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Title:
Method and apparatus for planarizing gap-filling material
United States Patent 8132503
Abstract:
A method an apparatus for fabricating an interconnection structure. A substrate is provided with a dielectric layer thereon. The dielectric layer comprises at least one opening therein. A gap-filling material is applied on the substrate filling the at least one opening. The gap-filling material is planarized using a template to create a substantially planarized surface.


Inventors:
Chen, Kuei-shun (Hsinchu, TW)
Lin, Chin-hsiang (Hsinchu, TW)
Lin T. H. (San-Chung, TW)
Lin, Chia-hsiang (Hsinchu, JP)
Application Number:
11/927779
Publication Date:
03/13/2012
Filing Date:
10/30/2007
Assignee:
Taiwan Semicondutor Manufacturing Co., Ltd. (Hsin-Chu, TW)
Primary Class:
Other Classes:
100/92, 100/218
International Classes:
B30B9/28
Field of Search:
100/48, 100/215, 100/238, 100/92, 100/315, 100/320, 100/321, 100/326, 100/218, 438/626, 438/631, 438/645, 438/778
View Patent Images:
Foreign References:
CN1475029A2004-02-11
Other References:
CN Office Action mailed May 18, 2007.
Primary Examiner:
Nguyen, Jimmy T.
Attorney, Agent or Firm:
Thomas|Kayden
Parent Case Data:

CROSS REFERENCE TO RELATED APPLICATIONS

This application is a Division of abandoned U.S. patent application Ser. No. 11/085,295, filed Mar. 21, 2005 and entitled “METHOD AND APPARATUS FOR PLANARIZING GAP FILLING”.

Claims:
What is claimed is:

1. A plane-template apparatus for planarizing a gap-filling material on a substrate, comprising: a base; a shaft extending through the base; a non-rotatable support for the substrate, the support being positioned within the base, the support moveable upward and downward to place the substrate onto the base by the shaft; a rotatable template positioned opposite the support, the template having a substantially planar surface; a heater positioned under the gap-filling material to heat the substrate; and a controller controlling relative movements of the template which exerts a downward force on the substrate, such that the gap-filling material has a planarized surface that is attributed to the downward force exerted by the substantially planar surface of the template.

2. The apparatus according to claim 1, wherein the material of the template comprises Ni, or Si.

3. The apparatus according to claim 1, wherein the material of the template comprises a material has a contact angle greater than 70 degree to the gap-filling material.

4. The apparatus according to claim 1, wherein the controller controls rotational movement of the template.

5. An apparatus for forming an interconnection structure on a substrate, comprising: a coater to apply a gap-filling material on the substrate; an edge-bevel-removal to remove the gap-filling material at the edge of the substrate; a spin-dry-rinse cleaner to clean the surface of planarized gap-filling material and back of the substrate; and a plane-template apparatus comprising: a base; a shaft extending through the base; a non-rotatable support for the substrate, the support being positioned within the base, the support moveable upward and downward to place the substrate onto the base by the shaft; a rotatable template positioned opposite the support, the template having a substantially planar surface; a heater positioned under the gap-filling material to heat the substrate; and a controller controlling relative movements of the template which exerts a downward force on the substrate, such that the gap-filling material has a planarized surface that is attributed to the downward force by the substantially planar surface of the template.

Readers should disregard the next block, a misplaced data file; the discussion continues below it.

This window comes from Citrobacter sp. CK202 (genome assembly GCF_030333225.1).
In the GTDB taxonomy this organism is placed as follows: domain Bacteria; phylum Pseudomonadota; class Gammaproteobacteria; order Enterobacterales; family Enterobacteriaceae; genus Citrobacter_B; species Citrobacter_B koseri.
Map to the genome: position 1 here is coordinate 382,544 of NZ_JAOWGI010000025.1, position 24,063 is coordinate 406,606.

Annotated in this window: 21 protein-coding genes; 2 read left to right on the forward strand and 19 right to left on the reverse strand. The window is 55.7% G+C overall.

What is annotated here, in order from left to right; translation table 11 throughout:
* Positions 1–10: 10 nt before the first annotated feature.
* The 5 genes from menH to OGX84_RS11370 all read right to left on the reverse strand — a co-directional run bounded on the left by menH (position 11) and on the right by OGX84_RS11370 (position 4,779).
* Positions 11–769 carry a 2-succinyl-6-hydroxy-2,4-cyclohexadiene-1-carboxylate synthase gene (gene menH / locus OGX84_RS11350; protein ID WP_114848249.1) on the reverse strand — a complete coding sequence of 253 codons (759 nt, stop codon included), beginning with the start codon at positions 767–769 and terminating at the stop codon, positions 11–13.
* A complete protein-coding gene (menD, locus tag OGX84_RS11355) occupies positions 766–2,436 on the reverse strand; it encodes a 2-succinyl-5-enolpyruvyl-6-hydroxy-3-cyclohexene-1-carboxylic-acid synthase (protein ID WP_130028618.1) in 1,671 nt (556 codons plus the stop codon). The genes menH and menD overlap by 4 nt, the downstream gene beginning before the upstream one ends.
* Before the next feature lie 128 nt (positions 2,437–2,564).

Description:

TECHNICAL FIELD

The present invention relates to methods and apparatus for fabricating an integrated circuit device, and more particularly, to methods and apparatus for planarizing a gap-filling material during fabrication of an integrated circuit device.

BACKGROUND

In semiconductor fabrication, various devices are interconnected by conductive lines and plugs. In general, connection points between conductive wires and integrated circuit devices are referred to as contacts, and connection points between conductive wires are referred to as plugs.

Typically, dual damascene processes can be divided into self-aligned dual damascene (SADD) processes, trench first dual damascene (TFDD) processes and via-first dual damascene (VFDD) processes. In the via-first dual damascene (VFDD), the via lithography is done first on top of the full stack. After via etching and stripping, the trench photo step is done. In some cases, the via opening is filled by a gap-filling material such as organic material. The gap-filling material prevents the entrance of any residual positive photoresist material into the via opening, whereby the via plug resistance and RC de-lay would be increased. The trench photo step, however, is much more challenging, due to the topography variations, since a variety of feature widths and pitches are possible, and achieving a uniform filling material with a smooth flat surface is difficult.

FIG. 1A shows schematic view of a substrate 10 having conductive features/structures comprising isolated 12I, semi-isolated 12II, and dense features 12III. A passivation layer 22, a first dielectric layer 24, an etching stop layer 26, a second dielectric layer 28, and a cap layer 30 are sequentially formed over the substrate 10. A positive photoresist layer (not shown) is formed over the cap layer 30. Photolithographic and etching processes of the positive photoresist layer are conducted to form via openings 40 by removal of a portion of the cap layer 30, the dielectric layer 28, the etching stop layer 26 and the dielectric layer 24. The via openings 40 exposes a portion of the passivation layer 22.